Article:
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Documenting Antarctic sea ice floes

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Funding Year: 2023

Region: Antarctica

Research Areas: Oceans

Due to amplified surface warming at high latitudes, sea ice has become a bellwether for global climate change. However, current climate models struggle to produce the observed decline in sea ice coverage, especially within the marginal sea ice zone, the dynamic transition zone that separates homogenous pack ice from the open ocean. Characterized by a mosaic of loosely consolidated ice chunks called floes, this zone provides a buffer against ocean waves and storms that otherwise accelerate melting rates. Earle Wilson, assistant professor of Earth system science, and team will collaborate with Capella Space, a San Francisco-based company, to source radar imagery from their constellation of polar-orbiting satellites and train algorithms to track sea ice floes within the Antarctica sea ice pack. These data will allow the team to document how this critical transition zone fluctuates in response to powerful winter storms, thereby helping to improve existing sea ice and climate models.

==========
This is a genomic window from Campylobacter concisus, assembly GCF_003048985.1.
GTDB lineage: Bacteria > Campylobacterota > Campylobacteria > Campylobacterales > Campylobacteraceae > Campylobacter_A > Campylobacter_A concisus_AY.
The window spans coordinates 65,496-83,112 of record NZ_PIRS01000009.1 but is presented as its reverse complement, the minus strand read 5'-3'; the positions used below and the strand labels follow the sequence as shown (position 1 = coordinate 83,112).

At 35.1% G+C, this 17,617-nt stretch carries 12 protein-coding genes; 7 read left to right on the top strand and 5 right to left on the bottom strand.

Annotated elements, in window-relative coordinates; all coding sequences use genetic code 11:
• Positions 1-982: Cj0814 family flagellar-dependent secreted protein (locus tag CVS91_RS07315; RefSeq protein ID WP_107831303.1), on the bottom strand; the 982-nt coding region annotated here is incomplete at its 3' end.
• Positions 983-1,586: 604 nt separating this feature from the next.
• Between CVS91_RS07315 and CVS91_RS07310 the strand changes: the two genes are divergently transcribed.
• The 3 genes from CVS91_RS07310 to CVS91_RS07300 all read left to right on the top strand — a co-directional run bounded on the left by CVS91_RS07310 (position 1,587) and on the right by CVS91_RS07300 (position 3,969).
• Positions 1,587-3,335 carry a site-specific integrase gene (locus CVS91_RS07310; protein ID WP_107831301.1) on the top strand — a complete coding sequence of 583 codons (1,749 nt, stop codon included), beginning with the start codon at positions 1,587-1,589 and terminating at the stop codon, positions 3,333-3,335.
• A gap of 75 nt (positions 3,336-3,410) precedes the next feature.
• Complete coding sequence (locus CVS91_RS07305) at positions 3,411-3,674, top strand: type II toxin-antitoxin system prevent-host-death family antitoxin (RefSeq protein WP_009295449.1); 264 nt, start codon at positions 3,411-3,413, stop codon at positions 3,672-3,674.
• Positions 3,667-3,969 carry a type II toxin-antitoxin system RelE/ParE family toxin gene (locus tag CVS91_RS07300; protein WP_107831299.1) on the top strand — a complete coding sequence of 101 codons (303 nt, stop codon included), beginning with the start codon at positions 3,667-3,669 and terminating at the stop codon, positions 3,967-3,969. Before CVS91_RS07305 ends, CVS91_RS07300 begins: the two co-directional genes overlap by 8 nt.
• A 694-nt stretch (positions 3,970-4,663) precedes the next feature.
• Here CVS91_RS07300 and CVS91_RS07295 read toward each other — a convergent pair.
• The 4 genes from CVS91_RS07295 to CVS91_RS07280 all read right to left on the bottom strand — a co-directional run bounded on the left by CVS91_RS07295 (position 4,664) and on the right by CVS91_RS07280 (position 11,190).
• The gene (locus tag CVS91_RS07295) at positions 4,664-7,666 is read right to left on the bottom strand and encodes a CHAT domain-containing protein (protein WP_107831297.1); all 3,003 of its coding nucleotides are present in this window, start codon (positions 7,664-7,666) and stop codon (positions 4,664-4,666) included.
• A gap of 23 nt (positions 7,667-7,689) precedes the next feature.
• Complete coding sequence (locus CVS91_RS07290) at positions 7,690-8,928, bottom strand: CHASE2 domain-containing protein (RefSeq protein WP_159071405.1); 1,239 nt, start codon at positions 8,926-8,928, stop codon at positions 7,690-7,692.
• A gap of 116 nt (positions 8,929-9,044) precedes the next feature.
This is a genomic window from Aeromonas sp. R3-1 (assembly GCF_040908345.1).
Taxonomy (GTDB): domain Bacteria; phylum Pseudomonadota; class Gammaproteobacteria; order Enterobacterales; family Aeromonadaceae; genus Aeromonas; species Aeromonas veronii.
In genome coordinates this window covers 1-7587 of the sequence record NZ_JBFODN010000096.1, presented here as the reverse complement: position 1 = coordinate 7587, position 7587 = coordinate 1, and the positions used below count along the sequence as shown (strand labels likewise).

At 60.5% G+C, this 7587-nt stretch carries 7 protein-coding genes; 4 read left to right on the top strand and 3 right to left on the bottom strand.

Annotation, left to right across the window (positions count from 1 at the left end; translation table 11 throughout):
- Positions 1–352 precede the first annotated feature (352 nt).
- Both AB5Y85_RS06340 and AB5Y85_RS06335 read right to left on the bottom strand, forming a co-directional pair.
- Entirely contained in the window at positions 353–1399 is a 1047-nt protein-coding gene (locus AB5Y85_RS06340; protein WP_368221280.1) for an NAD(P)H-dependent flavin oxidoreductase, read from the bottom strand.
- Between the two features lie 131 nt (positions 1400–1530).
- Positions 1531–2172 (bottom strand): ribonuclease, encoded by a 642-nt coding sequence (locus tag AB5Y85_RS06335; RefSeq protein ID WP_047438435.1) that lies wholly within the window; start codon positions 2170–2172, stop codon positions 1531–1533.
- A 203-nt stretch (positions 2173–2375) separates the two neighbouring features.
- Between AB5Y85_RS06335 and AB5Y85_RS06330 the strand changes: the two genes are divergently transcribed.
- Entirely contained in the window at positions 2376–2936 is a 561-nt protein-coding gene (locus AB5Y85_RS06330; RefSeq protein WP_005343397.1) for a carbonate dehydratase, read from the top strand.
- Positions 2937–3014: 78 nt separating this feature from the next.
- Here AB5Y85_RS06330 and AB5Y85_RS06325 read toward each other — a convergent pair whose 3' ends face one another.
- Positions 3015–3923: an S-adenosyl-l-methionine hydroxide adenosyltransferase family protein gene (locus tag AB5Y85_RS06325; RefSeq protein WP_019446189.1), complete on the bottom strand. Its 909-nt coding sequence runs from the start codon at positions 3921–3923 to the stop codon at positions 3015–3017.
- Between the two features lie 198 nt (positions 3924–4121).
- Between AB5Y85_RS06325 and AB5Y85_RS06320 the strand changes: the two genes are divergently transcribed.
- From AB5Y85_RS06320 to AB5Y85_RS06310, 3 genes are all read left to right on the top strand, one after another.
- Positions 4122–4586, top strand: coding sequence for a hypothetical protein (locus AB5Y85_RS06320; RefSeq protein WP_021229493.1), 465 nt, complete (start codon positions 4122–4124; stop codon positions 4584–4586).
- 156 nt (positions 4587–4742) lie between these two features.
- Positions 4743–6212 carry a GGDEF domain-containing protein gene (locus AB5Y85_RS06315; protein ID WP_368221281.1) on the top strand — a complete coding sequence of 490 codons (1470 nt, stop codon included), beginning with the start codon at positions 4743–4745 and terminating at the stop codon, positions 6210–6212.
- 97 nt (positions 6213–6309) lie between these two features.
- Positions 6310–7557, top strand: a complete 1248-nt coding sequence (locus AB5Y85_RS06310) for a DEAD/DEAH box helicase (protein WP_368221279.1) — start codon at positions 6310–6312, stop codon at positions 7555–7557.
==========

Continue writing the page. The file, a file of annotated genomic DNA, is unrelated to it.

Learn more about the Big Ideas for Oceans grant program and other funded projects.

Principal Investigators:

Earle Wilson (Earth System Science, Oceans)

Dustin Schroeder (Geophysics, Electrical Engineering)